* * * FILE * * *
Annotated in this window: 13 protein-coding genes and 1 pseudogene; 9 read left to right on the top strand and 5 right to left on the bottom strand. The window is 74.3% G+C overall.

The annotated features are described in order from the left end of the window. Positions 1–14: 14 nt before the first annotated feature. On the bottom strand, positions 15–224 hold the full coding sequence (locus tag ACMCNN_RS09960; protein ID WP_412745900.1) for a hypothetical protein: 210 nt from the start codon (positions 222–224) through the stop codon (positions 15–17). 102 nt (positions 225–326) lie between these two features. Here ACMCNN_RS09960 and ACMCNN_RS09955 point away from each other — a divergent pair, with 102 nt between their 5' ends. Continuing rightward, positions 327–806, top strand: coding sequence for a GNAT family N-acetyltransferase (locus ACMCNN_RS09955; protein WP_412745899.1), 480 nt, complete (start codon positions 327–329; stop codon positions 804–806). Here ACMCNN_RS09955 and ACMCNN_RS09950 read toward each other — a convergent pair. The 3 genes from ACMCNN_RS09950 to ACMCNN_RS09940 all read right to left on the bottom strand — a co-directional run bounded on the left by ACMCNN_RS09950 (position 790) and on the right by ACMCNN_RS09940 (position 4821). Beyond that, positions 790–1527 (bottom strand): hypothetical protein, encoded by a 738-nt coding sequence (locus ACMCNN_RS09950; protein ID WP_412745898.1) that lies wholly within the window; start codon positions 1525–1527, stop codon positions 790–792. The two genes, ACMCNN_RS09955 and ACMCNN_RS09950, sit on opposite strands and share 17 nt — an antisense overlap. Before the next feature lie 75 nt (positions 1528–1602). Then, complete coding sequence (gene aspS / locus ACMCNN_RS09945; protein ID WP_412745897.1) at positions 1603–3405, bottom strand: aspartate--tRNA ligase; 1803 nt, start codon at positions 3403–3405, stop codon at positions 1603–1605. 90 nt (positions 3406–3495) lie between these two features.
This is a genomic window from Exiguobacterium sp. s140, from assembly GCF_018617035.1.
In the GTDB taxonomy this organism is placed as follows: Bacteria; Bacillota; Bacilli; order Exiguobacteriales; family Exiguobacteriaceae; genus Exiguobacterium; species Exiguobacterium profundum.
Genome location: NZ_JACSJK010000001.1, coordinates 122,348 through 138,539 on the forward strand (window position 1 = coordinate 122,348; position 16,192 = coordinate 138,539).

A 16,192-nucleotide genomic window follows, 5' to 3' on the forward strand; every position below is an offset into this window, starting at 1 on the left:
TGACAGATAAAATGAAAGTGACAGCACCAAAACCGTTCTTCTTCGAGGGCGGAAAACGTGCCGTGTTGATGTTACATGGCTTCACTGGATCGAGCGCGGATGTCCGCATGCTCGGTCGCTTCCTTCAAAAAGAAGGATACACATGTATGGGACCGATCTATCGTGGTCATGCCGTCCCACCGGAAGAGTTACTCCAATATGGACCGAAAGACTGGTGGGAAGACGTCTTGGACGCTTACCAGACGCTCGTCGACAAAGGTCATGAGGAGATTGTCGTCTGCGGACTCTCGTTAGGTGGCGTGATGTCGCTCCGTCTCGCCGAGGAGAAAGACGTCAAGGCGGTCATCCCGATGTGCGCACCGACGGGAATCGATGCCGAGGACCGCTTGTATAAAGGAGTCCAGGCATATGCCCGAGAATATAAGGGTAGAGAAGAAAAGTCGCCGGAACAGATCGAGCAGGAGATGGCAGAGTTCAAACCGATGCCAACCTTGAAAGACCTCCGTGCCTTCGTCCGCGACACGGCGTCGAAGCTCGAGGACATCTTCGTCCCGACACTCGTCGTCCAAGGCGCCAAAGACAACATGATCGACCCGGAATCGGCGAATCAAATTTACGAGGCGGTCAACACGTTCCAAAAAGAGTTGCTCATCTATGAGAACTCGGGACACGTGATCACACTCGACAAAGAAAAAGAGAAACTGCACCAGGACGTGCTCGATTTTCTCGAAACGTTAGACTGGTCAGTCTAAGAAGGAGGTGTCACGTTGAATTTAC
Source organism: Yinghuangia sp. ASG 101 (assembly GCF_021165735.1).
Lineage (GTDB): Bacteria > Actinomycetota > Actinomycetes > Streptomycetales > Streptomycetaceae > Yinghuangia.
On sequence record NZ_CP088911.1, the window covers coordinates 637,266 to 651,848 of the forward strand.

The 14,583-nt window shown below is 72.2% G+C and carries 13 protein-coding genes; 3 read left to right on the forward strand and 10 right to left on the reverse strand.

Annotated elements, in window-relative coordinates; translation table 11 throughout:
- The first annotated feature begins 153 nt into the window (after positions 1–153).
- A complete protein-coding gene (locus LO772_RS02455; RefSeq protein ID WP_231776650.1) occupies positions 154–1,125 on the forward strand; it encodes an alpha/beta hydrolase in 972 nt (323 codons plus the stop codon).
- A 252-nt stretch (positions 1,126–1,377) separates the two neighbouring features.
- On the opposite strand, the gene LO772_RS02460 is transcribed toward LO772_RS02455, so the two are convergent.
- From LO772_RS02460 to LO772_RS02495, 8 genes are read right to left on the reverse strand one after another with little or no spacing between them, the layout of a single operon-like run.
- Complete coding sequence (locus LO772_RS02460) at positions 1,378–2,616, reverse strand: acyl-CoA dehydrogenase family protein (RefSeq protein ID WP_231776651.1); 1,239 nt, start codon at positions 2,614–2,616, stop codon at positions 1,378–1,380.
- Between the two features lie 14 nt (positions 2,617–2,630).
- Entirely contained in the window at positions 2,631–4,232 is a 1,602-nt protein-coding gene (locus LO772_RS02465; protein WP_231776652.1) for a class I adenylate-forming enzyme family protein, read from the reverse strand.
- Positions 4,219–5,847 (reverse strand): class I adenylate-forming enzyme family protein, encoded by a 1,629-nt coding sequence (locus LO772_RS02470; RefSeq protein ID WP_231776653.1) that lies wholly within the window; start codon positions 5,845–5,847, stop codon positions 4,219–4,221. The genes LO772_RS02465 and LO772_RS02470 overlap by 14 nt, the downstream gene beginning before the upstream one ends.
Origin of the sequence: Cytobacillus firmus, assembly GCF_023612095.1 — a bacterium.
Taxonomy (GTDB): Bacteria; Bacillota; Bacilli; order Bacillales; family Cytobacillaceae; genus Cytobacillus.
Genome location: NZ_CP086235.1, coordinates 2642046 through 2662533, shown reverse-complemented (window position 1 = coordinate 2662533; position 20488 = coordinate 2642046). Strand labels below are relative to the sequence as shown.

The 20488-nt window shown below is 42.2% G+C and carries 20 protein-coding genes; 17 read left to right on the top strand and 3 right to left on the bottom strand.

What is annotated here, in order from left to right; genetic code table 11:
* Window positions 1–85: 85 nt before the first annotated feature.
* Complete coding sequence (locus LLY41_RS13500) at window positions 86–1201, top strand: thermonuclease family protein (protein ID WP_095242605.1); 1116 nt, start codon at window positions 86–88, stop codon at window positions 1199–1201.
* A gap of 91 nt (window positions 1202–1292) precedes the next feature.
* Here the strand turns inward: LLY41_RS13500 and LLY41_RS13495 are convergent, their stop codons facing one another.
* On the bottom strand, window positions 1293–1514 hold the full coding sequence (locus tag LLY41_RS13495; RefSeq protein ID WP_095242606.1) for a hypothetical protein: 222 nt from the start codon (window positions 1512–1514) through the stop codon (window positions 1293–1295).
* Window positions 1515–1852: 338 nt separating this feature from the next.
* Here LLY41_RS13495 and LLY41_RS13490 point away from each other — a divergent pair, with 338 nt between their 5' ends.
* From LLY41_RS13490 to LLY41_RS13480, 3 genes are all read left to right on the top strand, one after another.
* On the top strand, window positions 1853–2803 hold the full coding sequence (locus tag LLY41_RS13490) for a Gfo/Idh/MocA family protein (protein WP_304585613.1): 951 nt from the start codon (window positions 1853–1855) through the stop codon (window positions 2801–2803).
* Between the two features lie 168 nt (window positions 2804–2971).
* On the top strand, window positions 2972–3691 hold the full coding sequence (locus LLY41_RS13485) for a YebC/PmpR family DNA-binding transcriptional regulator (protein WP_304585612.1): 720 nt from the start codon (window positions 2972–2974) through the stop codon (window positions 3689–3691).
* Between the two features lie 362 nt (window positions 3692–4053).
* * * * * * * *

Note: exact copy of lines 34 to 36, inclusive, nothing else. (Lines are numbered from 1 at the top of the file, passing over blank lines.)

* From LLY41_RS13490 to LLY41_RS13480, 3 genes are all read left to right on the top strand, one after another.
* On the top strand, window positions 1853–2803 hold the full coding sequence (locus tag LLY41_RS13490) for a Gfo/Idh/MocA family protein (protein WP_304585613.1): 951 nt from the start codon (window positions 1853–1855) through the stop codon (window positions 2801–2803).
* Between the two features lie 168 nt (window positions 2804–2971).